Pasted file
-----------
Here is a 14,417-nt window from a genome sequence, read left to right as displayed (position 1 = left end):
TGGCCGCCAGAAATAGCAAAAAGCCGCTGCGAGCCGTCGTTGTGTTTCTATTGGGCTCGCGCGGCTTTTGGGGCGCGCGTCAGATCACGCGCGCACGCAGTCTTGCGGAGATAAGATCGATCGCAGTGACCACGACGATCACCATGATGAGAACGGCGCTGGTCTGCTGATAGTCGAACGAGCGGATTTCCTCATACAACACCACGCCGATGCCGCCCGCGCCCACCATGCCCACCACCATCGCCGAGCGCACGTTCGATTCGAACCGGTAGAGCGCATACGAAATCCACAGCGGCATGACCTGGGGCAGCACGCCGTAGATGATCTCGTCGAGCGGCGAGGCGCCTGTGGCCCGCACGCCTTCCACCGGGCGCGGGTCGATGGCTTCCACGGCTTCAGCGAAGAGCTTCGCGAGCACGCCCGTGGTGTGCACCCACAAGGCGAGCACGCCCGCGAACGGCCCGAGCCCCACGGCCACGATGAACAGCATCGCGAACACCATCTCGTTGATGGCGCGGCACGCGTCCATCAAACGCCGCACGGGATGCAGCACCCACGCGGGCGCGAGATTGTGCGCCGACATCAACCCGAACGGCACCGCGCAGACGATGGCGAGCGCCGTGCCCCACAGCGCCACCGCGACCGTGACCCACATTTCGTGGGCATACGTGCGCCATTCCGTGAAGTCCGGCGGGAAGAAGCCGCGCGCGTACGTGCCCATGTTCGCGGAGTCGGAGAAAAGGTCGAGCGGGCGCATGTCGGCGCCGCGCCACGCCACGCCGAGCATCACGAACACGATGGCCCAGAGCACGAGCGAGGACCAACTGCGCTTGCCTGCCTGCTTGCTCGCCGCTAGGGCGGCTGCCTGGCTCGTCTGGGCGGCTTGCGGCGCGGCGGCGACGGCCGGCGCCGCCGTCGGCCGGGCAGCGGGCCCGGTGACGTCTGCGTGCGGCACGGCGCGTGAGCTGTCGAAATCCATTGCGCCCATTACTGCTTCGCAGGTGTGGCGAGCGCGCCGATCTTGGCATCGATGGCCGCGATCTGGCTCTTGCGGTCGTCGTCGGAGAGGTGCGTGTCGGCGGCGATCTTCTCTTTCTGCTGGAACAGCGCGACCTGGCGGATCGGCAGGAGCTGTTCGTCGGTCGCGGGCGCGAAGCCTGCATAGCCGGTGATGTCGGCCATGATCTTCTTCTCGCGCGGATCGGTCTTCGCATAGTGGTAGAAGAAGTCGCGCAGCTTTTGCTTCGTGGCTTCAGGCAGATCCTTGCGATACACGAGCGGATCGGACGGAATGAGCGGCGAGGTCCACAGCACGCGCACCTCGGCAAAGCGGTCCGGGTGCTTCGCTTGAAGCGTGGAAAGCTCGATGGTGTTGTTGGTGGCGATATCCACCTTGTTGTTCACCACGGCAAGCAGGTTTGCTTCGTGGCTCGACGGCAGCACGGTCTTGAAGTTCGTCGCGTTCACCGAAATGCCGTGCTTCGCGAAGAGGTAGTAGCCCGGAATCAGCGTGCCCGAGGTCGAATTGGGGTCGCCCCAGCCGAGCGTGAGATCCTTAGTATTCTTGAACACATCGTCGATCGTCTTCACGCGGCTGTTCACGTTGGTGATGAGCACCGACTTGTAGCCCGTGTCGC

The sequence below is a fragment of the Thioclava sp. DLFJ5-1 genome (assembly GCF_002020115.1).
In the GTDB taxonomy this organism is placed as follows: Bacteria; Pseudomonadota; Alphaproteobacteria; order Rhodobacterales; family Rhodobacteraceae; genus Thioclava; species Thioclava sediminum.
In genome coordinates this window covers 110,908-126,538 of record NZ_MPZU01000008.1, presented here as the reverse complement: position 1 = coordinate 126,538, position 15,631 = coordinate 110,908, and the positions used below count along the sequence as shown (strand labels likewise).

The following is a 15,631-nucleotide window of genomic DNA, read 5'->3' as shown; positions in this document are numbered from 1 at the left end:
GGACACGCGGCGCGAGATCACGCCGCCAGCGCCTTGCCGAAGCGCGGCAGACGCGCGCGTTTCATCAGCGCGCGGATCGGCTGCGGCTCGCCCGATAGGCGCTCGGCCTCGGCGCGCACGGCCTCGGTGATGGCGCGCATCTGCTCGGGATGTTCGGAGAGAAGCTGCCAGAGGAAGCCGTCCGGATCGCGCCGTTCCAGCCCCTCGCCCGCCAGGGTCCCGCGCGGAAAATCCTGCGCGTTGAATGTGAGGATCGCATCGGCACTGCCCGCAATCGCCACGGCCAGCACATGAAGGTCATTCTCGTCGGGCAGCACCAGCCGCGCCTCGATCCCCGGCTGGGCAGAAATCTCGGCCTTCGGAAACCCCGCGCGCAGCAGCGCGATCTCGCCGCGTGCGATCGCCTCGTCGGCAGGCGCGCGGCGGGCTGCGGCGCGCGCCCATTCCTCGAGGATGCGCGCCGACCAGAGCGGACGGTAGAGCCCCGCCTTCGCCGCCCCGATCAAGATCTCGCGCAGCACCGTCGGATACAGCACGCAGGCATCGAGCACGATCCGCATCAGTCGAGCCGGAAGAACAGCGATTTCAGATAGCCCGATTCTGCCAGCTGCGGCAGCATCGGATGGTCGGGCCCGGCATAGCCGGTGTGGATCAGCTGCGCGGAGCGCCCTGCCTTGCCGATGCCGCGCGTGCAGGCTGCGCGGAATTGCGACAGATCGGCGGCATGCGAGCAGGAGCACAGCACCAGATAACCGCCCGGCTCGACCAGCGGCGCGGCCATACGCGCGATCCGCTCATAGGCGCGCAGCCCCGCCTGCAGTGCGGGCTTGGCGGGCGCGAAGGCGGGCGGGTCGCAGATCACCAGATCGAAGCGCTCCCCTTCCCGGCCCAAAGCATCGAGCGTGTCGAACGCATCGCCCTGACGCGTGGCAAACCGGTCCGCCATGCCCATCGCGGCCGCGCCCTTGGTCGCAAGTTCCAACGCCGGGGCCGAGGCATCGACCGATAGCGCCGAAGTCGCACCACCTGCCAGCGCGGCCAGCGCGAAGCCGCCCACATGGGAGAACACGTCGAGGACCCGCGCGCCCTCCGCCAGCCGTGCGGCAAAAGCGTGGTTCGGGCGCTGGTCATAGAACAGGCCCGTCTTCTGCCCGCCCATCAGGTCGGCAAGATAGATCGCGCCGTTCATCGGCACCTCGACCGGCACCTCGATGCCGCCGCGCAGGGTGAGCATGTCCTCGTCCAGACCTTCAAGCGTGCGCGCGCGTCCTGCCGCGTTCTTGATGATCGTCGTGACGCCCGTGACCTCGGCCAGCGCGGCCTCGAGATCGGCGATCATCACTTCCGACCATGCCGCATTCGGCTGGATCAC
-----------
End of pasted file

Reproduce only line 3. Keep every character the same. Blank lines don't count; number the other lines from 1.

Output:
The sequence below is a fragment of the Thioclava sp. DLFJ5-1 genome (assembly GCF_002020115.1).